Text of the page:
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Could there be a reversed multiple crown watermark ???

Discovery of reversed ribbing

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Carmen26/06/2019 13:15:07
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And that of course, is another thing about stamp collecting - what one person considers of philatelic significance, may not be significant to another. Still, *I* think you have an item of interest there, Fred. laugh

Edited By Carmen on 26/06/2019 13:15:26

Fred Sellars29/06/2019 13:48:33
110 forum posts
8 photos

Maybe you would like to know more about how a watermark is created during the production of the laid paper,if so I suggest that you go to :-. https://en.m.wikipedia.org and once there search for watermarks in laid paper.

It's just a general overview but at least it will give you some information on the subject.

Have a nice day, Fred.

Fred Sellars30/06/2019 08:27:30
110 forum posts
8 photos

To get to the root of the matter one must first look at the type of paper that these particular stamps were printed on and my own conclusion is that they were printed on a "laid paper". This definition can be found on several websites, one that springs to mind is thefreedictionary.com

The ribbing or mesh is actually a watermark in its own right as it was created by the same method IE. The same principle as the crowns design within it, therefore you need to combine the two to get an overall diagnosis.

In the past 2 years I have examined many thousands of these stamps and have found that the majority of them fall into two major categories, one being a mesh design of vertical/horizontal construction, the other being a criss-cross design comprising of diagonal lines, and consequently give no indication as to any reversal to be identified overall.

It was purely by accident that I came across these single ribbed type stamps, but what surprised me even more was that some of them were in the opposite direction i.e. reversed, could it be that the watermark was likewise in relation to the difference found ?

TO BE CONTINUED >>>>>>>>

Fred Sellars04/07/2019 10:05:03
110 forum posts
8 photos

Whenever displaying an object it is always best to consider alternative methods for the subject in question in which to highlight its features.

this can be noticed more so when comparing things that are difficult to portray under normal circumstances, as the picture below is an example of such a highlighting procedure, as this was the original scan taken of the 1/6d values.

It does make a difference !

TO BE CONTINUED >>>>>>>>>>>>>>>>

 

img_20190626_131352.jpg

Edited By Fred Sellars on 04/07/2019 10:13:57

Fred Sellars04/07/2019 10:39:17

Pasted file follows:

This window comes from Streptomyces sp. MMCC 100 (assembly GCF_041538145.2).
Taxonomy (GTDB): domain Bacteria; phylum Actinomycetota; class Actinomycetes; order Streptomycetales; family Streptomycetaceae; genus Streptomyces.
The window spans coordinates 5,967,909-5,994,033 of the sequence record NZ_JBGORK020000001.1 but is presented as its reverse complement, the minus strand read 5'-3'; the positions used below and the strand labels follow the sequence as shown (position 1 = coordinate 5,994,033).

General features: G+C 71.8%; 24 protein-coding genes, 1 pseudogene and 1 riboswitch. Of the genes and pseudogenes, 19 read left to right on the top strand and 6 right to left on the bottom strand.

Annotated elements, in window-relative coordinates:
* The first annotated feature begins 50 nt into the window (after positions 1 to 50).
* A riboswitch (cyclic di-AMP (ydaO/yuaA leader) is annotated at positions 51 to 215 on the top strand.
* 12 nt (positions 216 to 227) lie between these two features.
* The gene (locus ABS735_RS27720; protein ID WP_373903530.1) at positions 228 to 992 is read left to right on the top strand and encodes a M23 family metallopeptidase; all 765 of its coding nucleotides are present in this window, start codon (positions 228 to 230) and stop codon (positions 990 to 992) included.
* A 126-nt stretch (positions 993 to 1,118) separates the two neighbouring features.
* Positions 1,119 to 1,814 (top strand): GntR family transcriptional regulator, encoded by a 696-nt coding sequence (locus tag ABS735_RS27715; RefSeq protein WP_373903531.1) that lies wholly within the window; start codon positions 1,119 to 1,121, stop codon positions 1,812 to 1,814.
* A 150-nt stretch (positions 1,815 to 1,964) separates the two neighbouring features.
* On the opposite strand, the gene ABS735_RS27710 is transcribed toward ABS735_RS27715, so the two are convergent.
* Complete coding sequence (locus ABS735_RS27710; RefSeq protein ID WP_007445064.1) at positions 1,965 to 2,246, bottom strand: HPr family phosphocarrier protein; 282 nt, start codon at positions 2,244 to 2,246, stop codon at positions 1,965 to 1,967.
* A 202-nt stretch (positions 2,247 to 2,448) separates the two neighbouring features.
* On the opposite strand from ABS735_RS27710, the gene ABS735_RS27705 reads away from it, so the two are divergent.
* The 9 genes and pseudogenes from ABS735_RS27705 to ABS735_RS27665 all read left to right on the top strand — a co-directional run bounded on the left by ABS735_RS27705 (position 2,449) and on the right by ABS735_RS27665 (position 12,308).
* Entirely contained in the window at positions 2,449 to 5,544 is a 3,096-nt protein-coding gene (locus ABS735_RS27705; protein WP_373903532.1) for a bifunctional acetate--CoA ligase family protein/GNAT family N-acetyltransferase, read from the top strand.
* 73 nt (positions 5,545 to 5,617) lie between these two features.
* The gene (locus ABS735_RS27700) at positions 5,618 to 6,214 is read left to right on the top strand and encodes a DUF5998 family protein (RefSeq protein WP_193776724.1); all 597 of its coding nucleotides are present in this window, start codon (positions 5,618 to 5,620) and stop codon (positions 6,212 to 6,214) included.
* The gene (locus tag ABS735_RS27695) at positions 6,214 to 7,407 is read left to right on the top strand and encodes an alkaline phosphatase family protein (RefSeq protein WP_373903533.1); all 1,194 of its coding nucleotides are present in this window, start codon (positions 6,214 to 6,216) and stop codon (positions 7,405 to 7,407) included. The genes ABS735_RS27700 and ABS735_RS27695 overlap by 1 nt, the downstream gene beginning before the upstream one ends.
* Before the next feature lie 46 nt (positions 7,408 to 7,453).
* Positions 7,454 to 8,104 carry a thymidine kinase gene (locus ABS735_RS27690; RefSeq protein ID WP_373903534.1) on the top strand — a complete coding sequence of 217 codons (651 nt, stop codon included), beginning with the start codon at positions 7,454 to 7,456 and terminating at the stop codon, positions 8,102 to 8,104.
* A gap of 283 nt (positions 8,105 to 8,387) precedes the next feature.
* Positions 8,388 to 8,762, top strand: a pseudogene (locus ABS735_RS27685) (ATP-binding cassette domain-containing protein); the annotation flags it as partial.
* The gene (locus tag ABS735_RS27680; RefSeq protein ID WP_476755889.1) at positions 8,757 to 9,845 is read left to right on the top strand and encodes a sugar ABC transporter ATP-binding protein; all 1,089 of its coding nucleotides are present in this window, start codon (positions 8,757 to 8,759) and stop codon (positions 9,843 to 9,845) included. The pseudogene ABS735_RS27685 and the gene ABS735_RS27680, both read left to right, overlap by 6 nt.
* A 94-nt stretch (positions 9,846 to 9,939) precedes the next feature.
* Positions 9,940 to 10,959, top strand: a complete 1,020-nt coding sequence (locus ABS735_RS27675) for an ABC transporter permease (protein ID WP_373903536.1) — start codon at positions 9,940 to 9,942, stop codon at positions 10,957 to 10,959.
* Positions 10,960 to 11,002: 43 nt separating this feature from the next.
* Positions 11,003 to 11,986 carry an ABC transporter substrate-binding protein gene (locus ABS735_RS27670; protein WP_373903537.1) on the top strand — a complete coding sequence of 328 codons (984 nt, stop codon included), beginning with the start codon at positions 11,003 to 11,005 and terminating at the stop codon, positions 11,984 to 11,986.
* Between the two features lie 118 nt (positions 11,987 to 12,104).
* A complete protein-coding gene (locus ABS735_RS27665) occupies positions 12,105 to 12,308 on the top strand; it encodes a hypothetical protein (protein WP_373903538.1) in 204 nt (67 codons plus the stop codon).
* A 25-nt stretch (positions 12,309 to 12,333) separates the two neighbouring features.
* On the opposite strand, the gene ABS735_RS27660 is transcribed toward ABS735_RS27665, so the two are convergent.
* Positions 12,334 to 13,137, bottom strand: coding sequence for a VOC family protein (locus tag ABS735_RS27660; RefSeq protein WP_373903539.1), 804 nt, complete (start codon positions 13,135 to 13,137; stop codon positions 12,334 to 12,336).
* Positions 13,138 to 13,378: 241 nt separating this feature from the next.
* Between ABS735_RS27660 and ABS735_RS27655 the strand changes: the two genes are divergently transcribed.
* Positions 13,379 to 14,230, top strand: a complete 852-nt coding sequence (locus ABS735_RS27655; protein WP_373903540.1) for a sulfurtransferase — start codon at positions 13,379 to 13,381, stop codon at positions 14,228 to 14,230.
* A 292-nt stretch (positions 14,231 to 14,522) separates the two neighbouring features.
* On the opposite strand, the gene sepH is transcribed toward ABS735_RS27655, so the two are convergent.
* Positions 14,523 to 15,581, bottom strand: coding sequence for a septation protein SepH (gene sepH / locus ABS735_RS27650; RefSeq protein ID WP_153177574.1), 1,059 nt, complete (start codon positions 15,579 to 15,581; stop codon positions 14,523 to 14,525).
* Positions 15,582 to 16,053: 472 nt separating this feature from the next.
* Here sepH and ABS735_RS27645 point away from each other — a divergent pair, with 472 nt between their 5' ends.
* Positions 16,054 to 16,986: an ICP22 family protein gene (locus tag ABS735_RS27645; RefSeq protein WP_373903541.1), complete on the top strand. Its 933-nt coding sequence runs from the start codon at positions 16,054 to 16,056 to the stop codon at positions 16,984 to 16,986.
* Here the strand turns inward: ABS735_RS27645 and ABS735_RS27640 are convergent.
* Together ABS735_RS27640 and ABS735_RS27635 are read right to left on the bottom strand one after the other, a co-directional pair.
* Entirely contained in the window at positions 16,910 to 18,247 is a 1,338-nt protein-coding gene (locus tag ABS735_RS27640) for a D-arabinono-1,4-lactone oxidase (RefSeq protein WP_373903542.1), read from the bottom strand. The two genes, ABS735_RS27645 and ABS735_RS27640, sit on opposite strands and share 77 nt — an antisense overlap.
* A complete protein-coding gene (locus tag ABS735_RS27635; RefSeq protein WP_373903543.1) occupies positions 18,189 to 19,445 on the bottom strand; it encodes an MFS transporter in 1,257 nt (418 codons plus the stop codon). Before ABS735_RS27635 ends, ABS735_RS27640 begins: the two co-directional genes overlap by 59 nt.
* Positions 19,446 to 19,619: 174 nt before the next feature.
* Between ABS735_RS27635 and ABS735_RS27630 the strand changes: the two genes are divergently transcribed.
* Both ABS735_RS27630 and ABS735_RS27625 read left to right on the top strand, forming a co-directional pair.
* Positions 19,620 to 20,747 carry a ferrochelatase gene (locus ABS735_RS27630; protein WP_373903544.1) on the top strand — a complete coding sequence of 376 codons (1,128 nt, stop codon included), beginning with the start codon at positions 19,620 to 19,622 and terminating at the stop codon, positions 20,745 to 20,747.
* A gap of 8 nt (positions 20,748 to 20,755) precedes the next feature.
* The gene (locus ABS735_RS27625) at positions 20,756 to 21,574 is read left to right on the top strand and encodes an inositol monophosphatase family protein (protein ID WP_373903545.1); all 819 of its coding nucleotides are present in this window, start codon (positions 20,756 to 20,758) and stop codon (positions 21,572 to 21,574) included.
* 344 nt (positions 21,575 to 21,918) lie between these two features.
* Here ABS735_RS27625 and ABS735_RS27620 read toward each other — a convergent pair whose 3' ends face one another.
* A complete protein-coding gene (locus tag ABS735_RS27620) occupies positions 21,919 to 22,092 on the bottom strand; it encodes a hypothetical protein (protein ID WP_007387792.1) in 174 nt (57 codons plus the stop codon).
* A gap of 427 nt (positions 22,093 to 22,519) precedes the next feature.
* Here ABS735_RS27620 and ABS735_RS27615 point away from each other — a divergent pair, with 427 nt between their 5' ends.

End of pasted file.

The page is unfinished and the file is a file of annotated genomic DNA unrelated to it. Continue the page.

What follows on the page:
110 forum posts
8 photos

For ease of viewing the difference,the impact mode picture has been placed below .

Thank you.

TO BE CONTINUED >>>>>>>>>>>>>>

img_20190624_011224.jpg

Edited By Fred Sellars on 04/07/2019 10:42:17

Ian Gibbons 108/07/2019 12:32:55
11 forum posts
2 photos

I think your confusing old line engraved paper production and watermark production and the more modern way that was used. When first done i.e. line engraved period the paper sheets were indeed made by hand at the mills and floated onto a tray with the dandy wires below, so resting on them creating the watermark. However the paper milling techniques of the 1950's was that the paper was being machine milled onto a roller (this is were the ribbing was effected) The paper roll is then pulled off whilst still wet and runs though a dandy roller creating the multiple crown watermark. The roll with ribbing could therefore be fed top first or bottom first (like a toilet roll on a holder - users preference) and then the ribbing could be either way L-R or R-L but you do not get the dandy roller in a different position its always the same. The only time you get an inverted wmk is in the booklets.

Fred Sellars08/07/2019 16:09:59
110 forum posts
8 photos

My findings so far are not related to an inverted watermark and ribbing in the laid paper., But a possibility of it being reversed, and only a few values have been found showing this anomaly compared to the normal mesh ones found, these single ribbed 45° stamps are only a small percentage in relation to the other types discovered.

That's all I have to say at this moment in time, except for the fact that the ribbing and watermark was produced when the paper was just pulp.

Ian Gibbons 108/07/2019 17:29:05
11 forum posts
2 photos

But that is wrong, the paper was made first, then the watermark was created whilst the paper was damp. What your suggesting is nonsense not factual. It just doesn't agree with the method of production so cannot be. Laying of a paper had nothing to do with the next part of the process. How the paper was used can only be causing a reversal of the laying. It cannot reverse a fixed dandy roller.

Ian Gibbons 108/07/2019 17:57:17
11 forum posts
2 photos

ok maybe pictures are easier for you to understand Fred. The dandy roll is fixed otherwise you would get inverted which you dont unless it was used during the booklet process and then the paper was just used differently. I've added some 'laying' for you too. So now explain how you think the dandy roll process could have created a reversed image.picture2.jpg

Edited By Ian Gibbons 1 on 08/07/2019 17:57:42

Fred Sellars08/07/2019 18:46:25
110 forum posts
8 photos

Give it a rest for today Ian you're obsessed, you've been at me all day with regards to listing of short perfs,I don't know who you represent as so far you have been elusive giving any answer.

But before that I suggest you look at " production of watermarked laid paper", which appears to conflict with some of the things that you have stated , Wikipedia is an area that I have got some of my information from.

Thank you.

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